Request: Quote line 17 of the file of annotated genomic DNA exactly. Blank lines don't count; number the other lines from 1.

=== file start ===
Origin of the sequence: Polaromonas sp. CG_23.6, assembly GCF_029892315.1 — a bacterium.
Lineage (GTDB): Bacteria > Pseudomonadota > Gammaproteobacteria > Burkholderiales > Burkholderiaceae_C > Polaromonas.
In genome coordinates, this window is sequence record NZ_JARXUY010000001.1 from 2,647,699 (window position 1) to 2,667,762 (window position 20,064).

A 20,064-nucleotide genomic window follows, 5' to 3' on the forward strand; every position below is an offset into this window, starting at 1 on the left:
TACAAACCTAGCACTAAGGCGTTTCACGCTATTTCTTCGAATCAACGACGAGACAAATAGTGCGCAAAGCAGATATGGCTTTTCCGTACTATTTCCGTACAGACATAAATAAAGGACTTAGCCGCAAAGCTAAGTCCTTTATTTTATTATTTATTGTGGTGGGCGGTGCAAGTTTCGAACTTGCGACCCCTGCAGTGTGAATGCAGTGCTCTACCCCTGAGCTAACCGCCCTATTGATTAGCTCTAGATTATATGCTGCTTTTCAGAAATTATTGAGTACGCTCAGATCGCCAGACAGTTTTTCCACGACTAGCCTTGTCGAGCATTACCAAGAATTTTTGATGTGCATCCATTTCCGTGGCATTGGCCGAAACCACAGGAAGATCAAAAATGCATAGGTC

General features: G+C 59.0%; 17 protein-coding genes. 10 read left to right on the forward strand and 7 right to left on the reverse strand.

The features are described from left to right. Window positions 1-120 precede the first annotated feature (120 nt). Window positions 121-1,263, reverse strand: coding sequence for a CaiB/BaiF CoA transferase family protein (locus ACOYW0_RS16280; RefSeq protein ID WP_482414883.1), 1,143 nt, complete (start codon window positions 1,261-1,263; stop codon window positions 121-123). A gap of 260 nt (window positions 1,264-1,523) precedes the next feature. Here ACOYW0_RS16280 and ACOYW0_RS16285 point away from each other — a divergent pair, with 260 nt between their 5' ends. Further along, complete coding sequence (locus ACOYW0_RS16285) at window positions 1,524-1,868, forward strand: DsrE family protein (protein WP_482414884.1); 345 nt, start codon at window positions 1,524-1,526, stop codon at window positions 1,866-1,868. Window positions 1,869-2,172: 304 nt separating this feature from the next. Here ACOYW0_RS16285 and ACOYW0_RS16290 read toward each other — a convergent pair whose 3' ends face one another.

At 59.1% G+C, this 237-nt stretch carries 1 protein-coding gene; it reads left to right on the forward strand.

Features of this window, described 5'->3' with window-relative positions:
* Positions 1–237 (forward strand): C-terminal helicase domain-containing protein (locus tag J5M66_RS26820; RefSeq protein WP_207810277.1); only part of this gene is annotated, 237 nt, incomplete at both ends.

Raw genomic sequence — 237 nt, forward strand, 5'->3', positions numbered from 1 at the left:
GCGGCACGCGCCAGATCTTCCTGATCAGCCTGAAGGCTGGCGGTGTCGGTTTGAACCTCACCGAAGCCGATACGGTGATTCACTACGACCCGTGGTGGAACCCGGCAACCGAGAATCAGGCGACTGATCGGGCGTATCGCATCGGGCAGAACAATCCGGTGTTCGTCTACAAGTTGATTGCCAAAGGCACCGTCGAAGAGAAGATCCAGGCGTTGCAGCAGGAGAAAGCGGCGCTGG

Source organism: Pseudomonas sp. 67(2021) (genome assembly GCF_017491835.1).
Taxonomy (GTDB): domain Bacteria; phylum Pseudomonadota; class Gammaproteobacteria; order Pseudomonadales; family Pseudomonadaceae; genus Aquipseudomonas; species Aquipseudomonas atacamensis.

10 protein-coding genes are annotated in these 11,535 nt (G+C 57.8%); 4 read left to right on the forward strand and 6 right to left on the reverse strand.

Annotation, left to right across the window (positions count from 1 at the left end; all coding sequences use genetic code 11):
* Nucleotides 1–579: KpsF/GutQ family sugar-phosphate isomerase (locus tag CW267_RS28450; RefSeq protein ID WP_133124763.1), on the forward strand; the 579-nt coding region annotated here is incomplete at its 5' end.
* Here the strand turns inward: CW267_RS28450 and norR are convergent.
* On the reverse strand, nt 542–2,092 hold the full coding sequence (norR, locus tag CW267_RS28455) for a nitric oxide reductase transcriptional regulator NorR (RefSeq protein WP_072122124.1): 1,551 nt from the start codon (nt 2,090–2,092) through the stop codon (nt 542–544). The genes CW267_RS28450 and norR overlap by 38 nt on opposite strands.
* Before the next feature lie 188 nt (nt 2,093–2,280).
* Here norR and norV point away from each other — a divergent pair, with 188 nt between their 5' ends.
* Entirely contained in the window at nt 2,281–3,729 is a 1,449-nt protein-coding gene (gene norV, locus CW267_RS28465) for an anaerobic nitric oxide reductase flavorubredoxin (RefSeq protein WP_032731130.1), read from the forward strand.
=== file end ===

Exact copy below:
* Nucleotides 1–579: KpsF/GutQ family sugar-phosphate isomerase (locus tag CW267_RS28450; RefSeq protein ID WP_133124763.1), on the forward strand; the 579-nt coding region annotated here is incomplete at its 5' end.